Sinbad has fallen on hard times and stolen bread from Dame Fatima Trollope, the local baker. In order to avoid his punishment he must take to the seas with a motley crew and find the Sultan of Azkabar’s missing daughter, Princess Yasmin, who disappeared many years ago. Can he be the “sailor extraordinaire” everyone believes him to be and thwart the wicked Zanzibar, who wants the Princess for himself? Can he fight off marauding pirates and survive walking the plank? And can he bring the Princess safely home?
Sinbad Paul West
Dame Fatima Trollope John Staton
Zanzibar, Grand Vizir of Azkabar Peter Staton
Mustapha Zickbag Sam Kneeshaw
Umpah/Merrillee Janet Denning
Abu James Suther
Sultan Peppa Joseph Hughes
Dread Pirate Polly Sophie Wynne
Captain Walker de Planke Roy Sager
Coraline Janice Wingrove
Ann Kerr/Goldie Ella West
Bilj Ratt/Shrimp Dan McKeown
Pirate Pete/Sprat Alex Hawkins
Pearl Kate West
Tiddler Bronwyn Hawkins
Precious Andrew Kneeshaw
Producer Cath Staton
Assistant Producer Ruth Staton
Stage Manager Hazel Blenkinsop
Set Design Jim Melville, Christopher Sutton
Lighting Ian Squire & Jim Johnson
Sound Chris Pearson
Set Construction Group members
Props Christine Sutton
Costumes Ann Johnson & Brenda West
Prompt Teresa Coles McGee
Mrs Piano Lady Jenny Smith
Front of House Chris Squire, members and friends
Tickets/Publicity James Suther/Sam Kneeshaw
Poster & Programme Design Teresa Coles McGee
From the Leamington Courier:
Panto is funny and inventive
This was a first for me – I’ve never seen Sinbad as pantomime and it was really enjoyable.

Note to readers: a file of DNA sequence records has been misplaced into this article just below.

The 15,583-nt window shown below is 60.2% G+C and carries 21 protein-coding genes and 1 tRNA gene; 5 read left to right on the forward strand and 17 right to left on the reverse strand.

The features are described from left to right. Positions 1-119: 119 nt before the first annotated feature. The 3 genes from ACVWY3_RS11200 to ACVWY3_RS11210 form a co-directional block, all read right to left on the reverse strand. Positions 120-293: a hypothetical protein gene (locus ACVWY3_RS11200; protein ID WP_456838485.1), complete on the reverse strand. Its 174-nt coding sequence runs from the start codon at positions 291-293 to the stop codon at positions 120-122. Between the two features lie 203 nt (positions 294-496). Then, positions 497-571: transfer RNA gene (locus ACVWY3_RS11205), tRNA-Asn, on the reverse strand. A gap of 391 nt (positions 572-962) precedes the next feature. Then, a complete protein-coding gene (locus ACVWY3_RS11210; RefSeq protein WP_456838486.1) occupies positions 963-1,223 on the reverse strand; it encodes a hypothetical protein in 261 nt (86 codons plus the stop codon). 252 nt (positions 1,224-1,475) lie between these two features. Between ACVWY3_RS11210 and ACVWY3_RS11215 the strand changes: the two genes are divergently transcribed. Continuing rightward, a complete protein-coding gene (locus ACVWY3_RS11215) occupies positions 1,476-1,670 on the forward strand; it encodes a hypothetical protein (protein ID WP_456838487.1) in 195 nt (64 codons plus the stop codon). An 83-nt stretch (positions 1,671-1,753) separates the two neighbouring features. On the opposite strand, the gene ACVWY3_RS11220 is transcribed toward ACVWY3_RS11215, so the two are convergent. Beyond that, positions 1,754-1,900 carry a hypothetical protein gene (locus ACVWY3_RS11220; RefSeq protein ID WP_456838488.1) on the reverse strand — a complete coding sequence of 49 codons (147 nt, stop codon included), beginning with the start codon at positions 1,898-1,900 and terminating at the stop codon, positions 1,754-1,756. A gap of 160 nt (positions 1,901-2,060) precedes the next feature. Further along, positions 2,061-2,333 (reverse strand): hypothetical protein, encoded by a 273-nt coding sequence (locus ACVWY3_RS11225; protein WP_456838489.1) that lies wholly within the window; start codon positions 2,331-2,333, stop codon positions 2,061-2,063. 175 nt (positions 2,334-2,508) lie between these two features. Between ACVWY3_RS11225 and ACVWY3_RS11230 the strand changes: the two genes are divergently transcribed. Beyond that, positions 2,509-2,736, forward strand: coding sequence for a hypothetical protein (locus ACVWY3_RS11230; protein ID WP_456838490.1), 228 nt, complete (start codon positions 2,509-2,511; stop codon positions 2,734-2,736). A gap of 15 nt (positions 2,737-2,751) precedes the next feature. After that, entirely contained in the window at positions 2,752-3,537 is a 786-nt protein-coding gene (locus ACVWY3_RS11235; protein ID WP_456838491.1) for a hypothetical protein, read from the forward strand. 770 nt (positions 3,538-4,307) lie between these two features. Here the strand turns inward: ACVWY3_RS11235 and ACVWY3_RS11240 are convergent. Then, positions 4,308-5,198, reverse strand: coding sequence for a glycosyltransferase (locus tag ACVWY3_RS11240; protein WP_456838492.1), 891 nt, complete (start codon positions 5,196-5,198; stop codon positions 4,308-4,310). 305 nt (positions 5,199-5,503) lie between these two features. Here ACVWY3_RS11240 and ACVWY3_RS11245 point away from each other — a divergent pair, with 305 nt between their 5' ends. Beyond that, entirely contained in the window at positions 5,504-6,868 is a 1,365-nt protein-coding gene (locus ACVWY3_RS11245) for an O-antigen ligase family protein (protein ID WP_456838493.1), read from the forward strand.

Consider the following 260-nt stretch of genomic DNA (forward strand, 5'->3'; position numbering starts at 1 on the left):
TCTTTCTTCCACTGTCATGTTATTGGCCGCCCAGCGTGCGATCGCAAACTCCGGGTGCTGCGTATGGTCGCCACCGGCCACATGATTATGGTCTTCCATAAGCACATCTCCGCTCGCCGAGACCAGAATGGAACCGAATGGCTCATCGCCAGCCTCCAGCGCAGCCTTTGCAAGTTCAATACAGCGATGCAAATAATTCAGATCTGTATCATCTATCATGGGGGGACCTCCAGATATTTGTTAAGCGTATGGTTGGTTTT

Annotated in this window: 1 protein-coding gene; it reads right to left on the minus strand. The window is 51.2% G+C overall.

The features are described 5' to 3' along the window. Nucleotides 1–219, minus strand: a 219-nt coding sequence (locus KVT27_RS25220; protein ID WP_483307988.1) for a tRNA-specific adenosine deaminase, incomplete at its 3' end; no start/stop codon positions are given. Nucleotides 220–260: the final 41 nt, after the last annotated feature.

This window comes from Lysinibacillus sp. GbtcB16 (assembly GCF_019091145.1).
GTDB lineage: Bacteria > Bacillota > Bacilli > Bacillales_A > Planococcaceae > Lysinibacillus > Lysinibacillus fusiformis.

A down-on-his-luck and hungry Sinbad (Paul West) has been sentenced to death for pinching Dame Fatima Trollope’s buns.
He can choose to be boiled in oil or listen to Jedwood, but instead he takes the Sultan Peppa’s challenge to search the seven seas for kidnapped daughter Princess Yasmin, taking with him the Dame and sailors Umpah Merrilee and Mustapha Zickbag. There’s also brilliant Baddie Zanzibar and REALLY big guy Abu.
What made the storytelling so enjoyable were the wonderfully inventive touches. There was the traditional ‘oh no he isn’t’ malarkey but an example was the scene where the actors charging back and forth across the stage make us feel as though it’s a storm at sea. My favourite bit was where the pirates have taken most of the crew and only Umpah and Mustapha are left. Umpah sings a song about facing trouble alone, while Mustapha tries to remind him he’s there too. Gradually the rest of the cast, the prompt, the director – everybody involved – is on the stage singing along – very funny!
Star of the show was Pirate Polly (Sophie Wynne), whose presence on stage was always captivating.